'Mind Games' Creator Kyle Killen Jokes About Beating the 'Same Dead Horse'

The showrunner behind the short-lived "Lone Star" and "Awake" addresses his fondness for duality in protagonists.
ABC's "Mind Games"

Kyle Killen is hoping the third time is the charm. The writer-producer, who's twice struck out at TV success with Lone Star (Fox) and Awake (NBC), debuts his third series, ABC's Mind Games, on Feb. 25.

Though all dramatically different shows, there is the noticeable through line of central characters struggling with duality. Lone Star's protagonist led a double-life (with two different leading ladies), Awake's lead juggled lives in two different realities and now Mind Games finds onscreen brothers Christian Slater and Steve Zahn playing a con man and a bipolar genius, respectively.

STORY: Inside the Unlucky/Lucky Life of 'Awake' Creator Kyle Killen

Killen's thematic preferences prompted one reporter at Friday's Television Critics Association press tour to ask the creator if he'd learned anything from his past experiences.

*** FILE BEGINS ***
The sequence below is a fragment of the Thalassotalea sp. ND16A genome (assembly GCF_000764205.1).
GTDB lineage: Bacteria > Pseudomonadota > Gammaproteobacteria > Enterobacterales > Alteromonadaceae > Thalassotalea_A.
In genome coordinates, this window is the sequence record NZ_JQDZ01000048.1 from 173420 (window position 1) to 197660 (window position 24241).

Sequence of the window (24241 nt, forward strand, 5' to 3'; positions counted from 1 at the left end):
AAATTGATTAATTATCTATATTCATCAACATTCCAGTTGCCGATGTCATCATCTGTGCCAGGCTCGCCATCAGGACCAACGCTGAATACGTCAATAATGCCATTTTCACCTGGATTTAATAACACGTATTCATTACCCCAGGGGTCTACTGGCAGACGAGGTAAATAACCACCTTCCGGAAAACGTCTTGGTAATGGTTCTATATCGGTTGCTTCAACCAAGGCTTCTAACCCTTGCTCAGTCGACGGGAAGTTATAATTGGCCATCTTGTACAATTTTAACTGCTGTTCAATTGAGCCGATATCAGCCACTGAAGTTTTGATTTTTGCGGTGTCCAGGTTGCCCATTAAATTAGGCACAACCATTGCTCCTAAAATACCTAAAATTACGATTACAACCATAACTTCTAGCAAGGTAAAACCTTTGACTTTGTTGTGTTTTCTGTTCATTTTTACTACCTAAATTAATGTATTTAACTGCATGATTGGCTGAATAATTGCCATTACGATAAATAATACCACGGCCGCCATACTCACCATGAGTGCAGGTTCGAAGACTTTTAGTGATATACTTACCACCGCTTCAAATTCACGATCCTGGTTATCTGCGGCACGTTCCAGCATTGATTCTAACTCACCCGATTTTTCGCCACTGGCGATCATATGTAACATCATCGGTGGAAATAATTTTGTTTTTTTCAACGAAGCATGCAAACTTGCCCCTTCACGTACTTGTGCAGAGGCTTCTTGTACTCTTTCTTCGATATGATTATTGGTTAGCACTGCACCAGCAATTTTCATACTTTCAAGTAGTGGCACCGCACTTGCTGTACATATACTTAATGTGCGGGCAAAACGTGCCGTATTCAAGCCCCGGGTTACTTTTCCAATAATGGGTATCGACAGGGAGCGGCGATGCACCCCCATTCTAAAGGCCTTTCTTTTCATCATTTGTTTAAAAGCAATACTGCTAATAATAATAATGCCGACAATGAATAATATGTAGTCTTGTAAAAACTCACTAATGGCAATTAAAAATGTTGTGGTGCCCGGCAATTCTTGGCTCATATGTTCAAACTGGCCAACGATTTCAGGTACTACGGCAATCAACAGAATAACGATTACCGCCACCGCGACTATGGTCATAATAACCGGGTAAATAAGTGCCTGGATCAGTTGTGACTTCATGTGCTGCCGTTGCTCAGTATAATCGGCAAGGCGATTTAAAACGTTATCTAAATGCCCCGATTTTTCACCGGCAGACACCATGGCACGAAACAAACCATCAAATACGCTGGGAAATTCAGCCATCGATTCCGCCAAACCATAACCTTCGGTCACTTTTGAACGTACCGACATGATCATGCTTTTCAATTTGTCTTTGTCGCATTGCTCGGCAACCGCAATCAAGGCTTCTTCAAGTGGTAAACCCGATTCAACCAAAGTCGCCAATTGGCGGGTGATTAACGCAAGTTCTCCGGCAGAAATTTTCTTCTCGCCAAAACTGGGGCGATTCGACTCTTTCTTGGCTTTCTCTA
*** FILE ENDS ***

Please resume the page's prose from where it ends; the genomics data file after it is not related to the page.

"Nope, just the same dead horse," he said.

Certainly funny, there's still a bit of concern about a sliver of truth in the sentiment. Though Killen's work has always been popular with critics, his ratings track record has shown that audiences haven't been particularly turned on by his favored premise.

In Mind Games, Slater and Zahn run a problem-solving business that specializes in psychological manipulation (think a procedural take on Inception, minus the crime). Killen believes the concept is broad enough to bring in a wider audience.
"In terms of the likability of the characters, these are brothers who would like to connect and help people," he said. "We are a ways away from a guy trying to maintain two marriages. It certainly started with the idea of a moral gray area, but this has mainstream [appeal]."

The inherent problems in the brothers' business model is also something that Killen says has become central to the series.

"In a way, this show is about people really underqualified to play god," he added, "but they set up a business to do just that."